Bulgaria in early 2018 plans to hold a tender for the sale of the construction of the 2,000MWe Belene NPP, which was originally to have been built by Russia, Energy Minister Temenuzhka Petkova said on 15 August. At the beginning of next year, a privatisation procedure for the company associated with the Belene project is to be launched. The Belene project and all related assets will be separated from Bulgaria’s state-owned National Electric Company (NEK) into a new company which will be sold.
Petkova added that Bulgaria wants to retain a small share in the project worth €10bn ($11.7bn), but stressed there would be no state guarantees or long-term power purchase agreements for investors. She said Bulgaria had spent more than $1.8bn on the project, and by the end of September the last batch of equipment already manufactured for the plant would arrive in Bulgaria from Russia. Petkova said. "We no longer have the right to make mistakes in this project. We need to find the best, economically feasible solution for this equipment, "she noted.
The Belene NPP was intended to replace the decommissioned capacity of the Kozloduy NPP but construction was stopped in 1990 in face of difficulties with financing and public protests. In 2005, a tender was announced for continued construction of the plant, which was won by Atomstroyexport (part of state nuclear corporation Rosatom) and a contract was signed with NEK in 2006. However, the previous government cancelled the project in 2012 after failing to find foreign investors, and under pressure from Brussels and Washington to limit energy dependence on Russia.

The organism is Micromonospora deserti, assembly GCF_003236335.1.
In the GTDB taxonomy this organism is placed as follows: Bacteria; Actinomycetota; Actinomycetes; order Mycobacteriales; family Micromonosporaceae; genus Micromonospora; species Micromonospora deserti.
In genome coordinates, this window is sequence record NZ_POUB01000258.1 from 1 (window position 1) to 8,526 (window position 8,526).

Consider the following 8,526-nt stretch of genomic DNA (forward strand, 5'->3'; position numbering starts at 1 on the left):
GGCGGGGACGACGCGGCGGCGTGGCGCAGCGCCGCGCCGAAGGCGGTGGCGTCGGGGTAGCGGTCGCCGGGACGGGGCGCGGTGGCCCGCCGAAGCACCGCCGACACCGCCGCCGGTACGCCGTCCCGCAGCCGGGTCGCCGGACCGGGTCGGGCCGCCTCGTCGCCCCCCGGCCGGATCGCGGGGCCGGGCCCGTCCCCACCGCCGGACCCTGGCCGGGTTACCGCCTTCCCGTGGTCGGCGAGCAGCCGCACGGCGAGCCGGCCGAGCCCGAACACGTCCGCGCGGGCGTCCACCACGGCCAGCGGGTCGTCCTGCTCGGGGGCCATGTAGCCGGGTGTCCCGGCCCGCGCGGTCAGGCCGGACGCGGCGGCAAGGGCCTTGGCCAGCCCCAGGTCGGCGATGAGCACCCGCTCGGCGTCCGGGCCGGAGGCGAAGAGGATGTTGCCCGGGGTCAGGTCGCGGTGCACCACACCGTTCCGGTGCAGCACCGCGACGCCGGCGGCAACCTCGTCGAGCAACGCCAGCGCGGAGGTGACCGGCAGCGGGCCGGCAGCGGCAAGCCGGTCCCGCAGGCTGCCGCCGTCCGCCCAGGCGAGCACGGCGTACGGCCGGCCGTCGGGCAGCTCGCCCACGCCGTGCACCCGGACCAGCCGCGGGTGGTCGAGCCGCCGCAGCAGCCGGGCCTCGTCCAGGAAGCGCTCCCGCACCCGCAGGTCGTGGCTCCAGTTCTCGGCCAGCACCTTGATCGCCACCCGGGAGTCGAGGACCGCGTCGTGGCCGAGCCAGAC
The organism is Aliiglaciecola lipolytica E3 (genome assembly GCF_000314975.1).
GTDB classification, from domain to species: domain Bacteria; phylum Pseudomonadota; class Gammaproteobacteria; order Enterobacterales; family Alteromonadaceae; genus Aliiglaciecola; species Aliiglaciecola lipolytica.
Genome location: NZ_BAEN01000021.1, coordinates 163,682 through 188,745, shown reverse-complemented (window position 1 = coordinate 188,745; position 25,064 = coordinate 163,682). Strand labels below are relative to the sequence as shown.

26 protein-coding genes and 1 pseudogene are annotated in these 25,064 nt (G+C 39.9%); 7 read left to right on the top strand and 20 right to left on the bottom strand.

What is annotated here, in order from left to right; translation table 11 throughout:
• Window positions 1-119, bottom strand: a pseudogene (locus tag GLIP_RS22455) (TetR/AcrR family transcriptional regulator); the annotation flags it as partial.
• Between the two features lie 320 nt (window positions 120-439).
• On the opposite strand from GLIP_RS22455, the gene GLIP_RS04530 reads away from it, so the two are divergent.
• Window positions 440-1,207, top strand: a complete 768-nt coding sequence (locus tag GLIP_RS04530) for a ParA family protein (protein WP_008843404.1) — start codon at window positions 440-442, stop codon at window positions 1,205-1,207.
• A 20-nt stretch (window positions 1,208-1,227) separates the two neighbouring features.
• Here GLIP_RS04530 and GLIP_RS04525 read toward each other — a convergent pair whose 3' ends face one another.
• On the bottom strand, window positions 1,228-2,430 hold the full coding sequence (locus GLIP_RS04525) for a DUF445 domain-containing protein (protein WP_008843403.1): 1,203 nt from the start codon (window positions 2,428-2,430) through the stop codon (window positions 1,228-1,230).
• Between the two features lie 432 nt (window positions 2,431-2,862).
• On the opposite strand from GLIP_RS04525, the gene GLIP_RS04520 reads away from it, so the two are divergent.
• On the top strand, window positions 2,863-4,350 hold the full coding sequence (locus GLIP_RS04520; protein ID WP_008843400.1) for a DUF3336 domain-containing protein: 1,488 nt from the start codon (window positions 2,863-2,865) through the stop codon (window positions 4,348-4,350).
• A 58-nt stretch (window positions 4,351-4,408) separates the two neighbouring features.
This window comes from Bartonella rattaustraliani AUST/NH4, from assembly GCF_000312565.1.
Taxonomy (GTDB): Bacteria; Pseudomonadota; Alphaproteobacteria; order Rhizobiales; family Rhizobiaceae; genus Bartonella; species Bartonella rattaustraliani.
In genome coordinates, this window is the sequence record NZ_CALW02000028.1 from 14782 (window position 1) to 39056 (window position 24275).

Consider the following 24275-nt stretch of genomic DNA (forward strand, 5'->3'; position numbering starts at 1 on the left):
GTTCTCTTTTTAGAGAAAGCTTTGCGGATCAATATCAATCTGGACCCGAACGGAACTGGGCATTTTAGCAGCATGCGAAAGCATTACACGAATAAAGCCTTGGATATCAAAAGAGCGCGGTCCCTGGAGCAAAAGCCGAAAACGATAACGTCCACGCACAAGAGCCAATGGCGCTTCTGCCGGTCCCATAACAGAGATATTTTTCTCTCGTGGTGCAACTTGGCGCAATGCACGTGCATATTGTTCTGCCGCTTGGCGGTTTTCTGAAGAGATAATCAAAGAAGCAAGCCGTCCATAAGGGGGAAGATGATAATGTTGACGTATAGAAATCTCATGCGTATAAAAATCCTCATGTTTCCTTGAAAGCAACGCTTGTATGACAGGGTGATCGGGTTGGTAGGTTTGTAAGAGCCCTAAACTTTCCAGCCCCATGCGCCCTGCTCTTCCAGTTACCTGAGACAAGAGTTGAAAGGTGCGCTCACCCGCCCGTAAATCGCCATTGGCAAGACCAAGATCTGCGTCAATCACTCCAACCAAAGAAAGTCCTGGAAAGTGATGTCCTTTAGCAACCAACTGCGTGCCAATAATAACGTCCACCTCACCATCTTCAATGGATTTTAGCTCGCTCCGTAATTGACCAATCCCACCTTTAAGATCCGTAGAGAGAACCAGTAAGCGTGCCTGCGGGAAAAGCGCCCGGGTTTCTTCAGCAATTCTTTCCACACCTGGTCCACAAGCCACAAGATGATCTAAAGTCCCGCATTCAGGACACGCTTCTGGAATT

In December 2016, Russian state nuclear corporation Rosatom received €601.6m from NEK as compensation for the manufactured equipment following a ruling the previous June by the Geneva-based International Court of Arbitration which had awarded Atomstroyexport $620m. However, an agreement was reached whereby Russia agreed to waive interest on the debt provided payment was made within a set time.
The search for investors to revive the project and make use of the equipment is ongoing. Last year the government said that Industrial and Commercial Bank of China (ICBC) was ready to finance the project. China National Nuclear Corporation (CNNC) had also expressed an interest in investing in it.
Incotech Cargo, a company contracted by Atomstroyexport, has already completed delivery of some reactor components for Belene, according to a report on the Russian Atomic Community (RAC) website on 11 August. The delivery, carried out in the spring, included 61 components, manufactured at the Izhora machine plants near St Petersburg, with a total weight of some 4,000 tonnes, including a reactor pressure vessel, its top cover and two pressurisers. The consignment included 33 large-sized units weighing from 77 to 327 in 218 packages. The equipment was shipped by sea from St Petersburg to the Romanian port of Constanta and were then transferred to six barges on the Danube river for transport to Belene in three convoys.